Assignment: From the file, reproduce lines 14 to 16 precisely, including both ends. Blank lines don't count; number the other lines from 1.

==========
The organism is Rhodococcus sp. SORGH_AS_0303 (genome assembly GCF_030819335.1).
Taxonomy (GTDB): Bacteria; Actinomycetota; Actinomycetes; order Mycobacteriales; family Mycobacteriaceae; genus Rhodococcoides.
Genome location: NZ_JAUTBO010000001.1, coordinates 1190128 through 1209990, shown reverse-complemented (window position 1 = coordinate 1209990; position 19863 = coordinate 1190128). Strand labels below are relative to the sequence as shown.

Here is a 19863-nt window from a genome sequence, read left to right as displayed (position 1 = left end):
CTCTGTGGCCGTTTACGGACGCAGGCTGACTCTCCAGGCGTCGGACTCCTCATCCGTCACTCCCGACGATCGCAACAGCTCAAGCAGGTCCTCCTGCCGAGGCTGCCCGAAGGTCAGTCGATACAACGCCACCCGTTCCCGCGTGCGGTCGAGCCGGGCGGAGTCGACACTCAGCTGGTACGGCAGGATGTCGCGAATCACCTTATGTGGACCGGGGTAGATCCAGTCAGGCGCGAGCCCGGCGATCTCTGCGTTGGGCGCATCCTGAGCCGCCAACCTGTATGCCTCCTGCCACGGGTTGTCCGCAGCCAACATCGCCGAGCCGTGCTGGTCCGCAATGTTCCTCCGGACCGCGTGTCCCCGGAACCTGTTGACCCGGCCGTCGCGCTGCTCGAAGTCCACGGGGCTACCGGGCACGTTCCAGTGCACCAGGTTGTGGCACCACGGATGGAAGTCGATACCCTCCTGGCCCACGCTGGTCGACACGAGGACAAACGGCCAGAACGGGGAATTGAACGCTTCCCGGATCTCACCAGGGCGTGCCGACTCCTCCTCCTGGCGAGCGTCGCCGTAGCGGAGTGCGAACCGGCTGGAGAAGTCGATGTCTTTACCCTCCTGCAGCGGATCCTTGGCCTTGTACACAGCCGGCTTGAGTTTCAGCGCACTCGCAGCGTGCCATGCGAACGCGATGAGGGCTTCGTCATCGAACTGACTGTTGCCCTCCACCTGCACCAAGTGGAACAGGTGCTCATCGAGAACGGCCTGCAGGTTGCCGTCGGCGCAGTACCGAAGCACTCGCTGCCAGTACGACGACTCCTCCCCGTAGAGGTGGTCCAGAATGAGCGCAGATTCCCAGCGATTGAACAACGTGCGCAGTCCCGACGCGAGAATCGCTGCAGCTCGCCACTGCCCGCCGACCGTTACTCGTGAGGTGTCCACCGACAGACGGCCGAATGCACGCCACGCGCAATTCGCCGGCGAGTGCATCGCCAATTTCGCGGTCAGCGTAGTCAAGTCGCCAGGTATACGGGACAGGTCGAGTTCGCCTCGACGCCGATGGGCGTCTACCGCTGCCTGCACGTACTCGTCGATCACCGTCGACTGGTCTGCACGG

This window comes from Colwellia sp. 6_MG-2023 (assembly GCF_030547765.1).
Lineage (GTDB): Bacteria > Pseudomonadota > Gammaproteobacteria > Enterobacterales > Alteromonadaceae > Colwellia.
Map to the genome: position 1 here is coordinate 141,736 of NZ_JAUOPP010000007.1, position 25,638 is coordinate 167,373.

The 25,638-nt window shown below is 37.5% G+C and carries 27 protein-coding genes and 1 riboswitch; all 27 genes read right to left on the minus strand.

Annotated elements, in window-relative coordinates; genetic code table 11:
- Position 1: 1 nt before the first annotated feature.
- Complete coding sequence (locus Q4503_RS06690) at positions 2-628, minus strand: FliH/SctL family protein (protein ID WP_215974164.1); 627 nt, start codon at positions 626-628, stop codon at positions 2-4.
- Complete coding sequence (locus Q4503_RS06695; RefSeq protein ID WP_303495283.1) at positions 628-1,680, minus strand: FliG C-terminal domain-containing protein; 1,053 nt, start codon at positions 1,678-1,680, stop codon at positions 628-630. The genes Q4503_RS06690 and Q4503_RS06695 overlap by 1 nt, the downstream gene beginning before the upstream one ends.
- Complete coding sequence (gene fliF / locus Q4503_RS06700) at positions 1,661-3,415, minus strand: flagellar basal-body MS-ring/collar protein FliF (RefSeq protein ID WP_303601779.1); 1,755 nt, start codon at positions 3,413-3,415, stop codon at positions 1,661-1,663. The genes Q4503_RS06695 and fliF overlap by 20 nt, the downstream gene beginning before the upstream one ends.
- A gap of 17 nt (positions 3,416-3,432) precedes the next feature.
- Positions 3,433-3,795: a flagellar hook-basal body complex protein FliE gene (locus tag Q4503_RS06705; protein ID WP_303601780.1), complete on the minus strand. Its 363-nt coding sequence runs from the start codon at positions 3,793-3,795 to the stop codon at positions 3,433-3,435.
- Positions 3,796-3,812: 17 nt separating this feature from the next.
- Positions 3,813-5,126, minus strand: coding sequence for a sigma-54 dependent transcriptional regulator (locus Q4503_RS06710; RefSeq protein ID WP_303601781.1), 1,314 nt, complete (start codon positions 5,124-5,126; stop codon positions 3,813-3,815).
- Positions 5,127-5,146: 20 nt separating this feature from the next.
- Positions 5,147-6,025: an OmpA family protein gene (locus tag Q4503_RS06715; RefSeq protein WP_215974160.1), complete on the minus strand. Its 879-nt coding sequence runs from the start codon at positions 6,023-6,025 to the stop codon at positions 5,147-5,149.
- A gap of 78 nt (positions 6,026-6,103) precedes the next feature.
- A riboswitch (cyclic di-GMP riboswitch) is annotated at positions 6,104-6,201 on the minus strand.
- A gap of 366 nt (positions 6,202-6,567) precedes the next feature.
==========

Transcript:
- Complete coding sequence (gene fliF / locus Q4503_RS06700) at positions 1,661-3,415, minus strand: flagellar basal-body MS-ring/collar protein FliF (RefSeq protein ID WP_303601779.1); 1,755 nt, start codon at positions 3,413-3,415, stop codon at positions 1,661-1,663. The genes Q4503_RS06695 and fliF overlap by 20 nt, the downstream gene beginning before the upstream one ends.
- A gap of 17 nt (positions 3,416-3,432) precedes the next feature.
- Positions 3,433-3,795: a flagellar hook-basal body complex protein FliE gene (locus tag Q4503_RS06705; protein ID WP_303601780.1), complete on the minus strand. Its 363-nt coding sequence runs from the start codon at positions 3,793-3,795 to the stop codon at positions 3,433-3,435.